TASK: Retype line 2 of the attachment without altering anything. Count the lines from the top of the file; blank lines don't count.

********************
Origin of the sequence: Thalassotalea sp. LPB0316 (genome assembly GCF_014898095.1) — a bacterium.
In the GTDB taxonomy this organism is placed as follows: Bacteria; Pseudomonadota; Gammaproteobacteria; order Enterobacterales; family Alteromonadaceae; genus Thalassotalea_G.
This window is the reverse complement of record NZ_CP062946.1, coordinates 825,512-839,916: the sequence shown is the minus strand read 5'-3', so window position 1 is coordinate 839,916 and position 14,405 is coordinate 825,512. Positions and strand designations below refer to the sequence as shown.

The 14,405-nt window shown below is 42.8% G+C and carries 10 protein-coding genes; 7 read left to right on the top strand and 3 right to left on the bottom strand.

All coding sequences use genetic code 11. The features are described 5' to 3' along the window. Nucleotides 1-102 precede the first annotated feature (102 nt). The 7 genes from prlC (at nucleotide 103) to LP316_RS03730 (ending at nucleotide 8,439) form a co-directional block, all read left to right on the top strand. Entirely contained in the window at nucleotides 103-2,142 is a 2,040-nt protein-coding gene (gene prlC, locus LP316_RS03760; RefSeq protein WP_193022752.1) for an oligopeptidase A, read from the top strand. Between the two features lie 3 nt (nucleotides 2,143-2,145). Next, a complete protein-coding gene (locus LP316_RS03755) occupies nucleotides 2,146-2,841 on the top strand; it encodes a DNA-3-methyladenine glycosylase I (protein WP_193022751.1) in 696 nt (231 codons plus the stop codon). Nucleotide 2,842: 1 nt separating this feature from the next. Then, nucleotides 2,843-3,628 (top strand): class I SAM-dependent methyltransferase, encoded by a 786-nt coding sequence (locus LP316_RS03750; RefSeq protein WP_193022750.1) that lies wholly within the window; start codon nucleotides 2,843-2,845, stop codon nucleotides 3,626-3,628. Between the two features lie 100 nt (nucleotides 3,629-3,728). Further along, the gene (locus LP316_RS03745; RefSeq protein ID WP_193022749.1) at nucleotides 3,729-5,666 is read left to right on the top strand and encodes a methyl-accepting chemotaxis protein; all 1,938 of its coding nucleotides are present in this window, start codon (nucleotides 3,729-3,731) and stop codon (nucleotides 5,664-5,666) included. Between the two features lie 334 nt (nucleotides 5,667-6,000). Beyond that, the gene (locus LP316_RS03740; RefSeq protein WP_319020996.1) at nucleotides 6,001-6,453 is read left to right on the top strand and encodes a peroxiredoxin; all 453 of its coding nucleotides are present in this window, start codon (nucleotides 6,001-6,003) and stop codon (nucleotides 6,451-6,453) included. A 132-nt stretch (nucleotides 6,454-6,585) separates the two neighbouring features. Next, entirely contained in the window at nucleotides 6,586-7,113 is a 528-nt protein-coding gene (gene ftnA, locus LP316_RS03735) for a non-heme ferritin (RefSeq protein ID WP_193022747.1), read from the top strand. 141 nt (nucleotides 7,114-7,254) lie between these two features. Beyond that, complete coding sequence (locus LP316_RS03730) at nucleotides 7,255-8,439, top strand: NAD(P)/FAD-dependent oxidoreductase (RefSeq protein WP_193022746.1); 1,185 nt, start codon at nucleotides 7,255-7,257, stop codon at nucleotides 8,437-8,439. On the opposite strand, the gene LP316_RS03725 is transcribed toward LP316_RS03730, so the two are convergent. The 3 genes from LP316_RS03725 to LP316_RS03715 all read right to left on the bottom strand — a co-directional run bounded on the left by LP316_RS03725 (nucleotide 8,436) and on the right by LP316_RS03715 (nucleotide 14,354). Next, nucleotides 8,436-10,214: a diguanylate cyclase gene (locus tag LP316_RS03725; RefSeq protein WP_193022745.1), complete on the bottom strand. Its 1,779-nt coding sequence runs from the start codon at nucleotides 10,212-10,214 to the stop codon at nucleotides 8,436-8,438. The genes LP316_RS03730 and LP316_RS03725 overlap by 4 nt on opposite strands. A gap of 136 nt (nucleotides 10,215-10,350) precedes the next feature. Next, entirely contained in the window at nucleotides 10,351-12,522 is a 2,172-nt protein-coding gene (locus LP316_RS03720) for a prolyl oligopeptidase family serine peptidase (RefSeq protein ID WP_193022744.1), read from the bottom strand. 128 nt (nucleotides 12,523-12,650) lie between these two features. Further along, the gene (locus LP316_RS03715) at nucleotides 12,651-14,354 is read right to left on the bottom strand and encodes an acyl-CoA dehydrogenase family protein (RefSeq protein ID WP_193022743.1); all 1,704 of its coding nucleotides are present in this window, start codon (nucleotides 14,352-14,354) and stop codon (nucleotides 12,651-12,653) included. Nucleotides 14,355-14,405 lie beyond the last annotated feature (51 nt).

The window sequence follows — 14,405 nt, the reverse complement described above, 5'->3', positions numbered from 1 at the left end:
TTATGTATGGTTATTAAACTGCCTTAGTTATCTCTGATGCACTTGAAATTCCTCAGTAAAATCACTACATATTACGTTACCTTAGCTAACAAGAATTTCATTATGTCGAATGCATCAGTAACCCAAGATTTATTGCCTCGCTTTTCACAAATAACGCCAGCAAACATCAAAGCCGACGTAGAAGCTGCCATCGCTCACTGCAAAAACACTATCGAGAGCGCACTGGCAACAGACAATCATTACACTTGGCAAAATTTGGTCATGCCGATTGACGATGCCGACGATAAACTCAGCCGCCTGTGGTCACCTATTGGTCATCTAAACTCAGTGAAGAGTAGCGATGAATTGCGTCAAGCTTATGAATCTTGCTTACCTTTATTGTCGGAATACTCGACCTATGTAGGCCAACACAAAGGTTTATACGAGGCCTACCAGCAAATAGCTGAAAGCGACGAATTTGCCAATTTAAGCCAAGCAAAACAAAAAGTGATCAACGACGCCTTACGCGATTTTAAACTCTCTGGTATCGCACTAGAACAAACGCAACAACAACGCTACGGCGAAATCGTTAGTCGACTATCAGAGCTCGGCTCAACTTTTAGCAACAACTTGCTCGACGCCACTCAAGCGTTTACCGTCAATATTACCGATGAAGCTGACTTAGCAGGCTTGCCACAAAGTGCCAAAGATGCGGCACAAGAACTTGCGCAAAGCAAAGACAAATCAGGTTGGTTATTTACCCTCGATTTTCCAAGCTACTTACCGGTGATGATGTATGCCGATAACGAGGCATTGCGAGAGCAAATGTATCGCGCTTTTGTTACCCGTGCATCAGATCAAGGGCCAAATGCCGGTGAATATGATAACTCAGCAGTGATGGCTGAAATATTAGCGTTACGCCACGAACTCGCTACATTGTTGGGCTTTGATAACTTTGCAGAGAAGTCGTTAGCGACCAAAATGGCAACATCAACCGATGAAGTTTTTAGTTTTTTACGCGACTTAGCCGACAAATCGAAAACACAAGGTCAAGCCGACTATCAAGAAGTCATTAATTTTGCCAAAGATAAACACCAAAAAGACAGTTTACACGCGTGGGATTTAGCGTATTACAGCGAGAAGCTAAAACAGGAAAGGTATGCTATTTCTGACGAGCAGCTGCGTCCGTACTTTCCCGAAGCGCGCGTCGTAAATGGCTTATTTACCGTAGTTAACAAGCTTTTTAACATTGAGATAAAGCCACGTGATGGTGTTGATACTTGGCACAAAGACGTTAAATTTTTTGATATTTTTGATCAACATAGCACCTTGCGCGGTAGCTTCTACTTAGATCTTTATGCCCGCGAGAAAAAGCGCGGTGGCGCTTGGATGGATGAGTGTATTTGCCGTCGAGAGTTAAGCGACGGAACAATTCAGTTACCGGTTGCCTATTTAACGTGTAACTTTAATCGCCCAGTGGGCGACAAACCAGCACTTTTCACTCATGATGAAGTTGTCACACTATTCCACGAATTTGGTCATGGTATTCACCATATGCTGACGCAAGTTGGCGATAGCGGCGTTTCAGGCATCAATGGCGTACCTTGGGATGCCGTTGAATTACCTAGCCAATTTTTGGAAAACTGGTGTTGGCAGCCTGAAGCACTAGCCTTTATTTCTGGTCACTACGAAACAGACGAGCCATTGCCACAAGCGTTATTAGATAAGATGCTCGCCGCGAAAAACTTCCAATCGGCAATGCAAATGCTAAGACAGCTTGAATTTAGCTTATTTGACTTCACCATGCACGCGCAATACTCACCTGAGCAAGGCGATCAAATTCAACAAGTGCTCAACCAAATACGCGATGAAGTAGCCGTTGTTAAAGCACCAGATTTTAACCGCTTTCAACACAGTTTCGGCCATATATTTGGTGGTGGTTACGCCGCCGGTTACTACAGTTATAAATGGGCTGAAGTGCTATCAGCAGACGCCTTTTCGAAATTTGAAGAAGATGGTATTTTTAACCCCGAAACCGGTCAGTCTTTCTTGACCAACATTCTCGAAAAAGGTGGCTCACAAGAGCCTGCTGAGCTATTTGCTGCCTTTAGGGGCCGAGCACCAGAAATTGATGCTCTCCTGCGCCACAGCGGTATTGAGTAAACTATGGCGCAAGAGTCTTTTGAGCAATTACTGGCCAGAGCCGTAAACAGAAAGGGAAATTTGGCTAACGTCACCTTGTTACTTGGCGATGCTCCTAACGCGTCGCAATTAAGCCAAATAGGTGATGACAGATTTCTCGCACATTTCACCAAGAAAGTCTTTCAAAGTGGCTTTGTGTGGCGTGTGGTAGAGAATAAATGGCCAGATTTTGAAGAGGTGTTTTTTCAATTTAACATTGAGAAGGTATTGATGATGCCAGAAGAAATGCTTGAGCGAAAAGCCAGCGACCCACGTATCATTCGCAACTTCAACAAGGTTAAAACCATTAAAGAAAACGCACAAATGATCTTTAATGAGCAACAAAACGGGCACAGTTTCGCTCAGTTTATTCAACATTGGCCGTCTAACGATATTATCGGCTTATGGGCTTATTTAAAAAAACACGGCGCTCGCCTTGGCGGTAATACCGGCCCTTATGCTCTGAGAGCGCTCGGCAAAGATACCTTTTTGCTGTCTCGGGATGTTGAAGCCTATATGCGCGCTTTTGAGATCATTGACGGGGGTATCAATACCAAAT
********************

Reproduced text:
In the GTDB taxonomy this organism is placed as follows: Bacteria; Pseudomonadota; Gammaproteobacteria; order Enterobacterales; family Alteromonadaceae; genus Thalassotalea_G.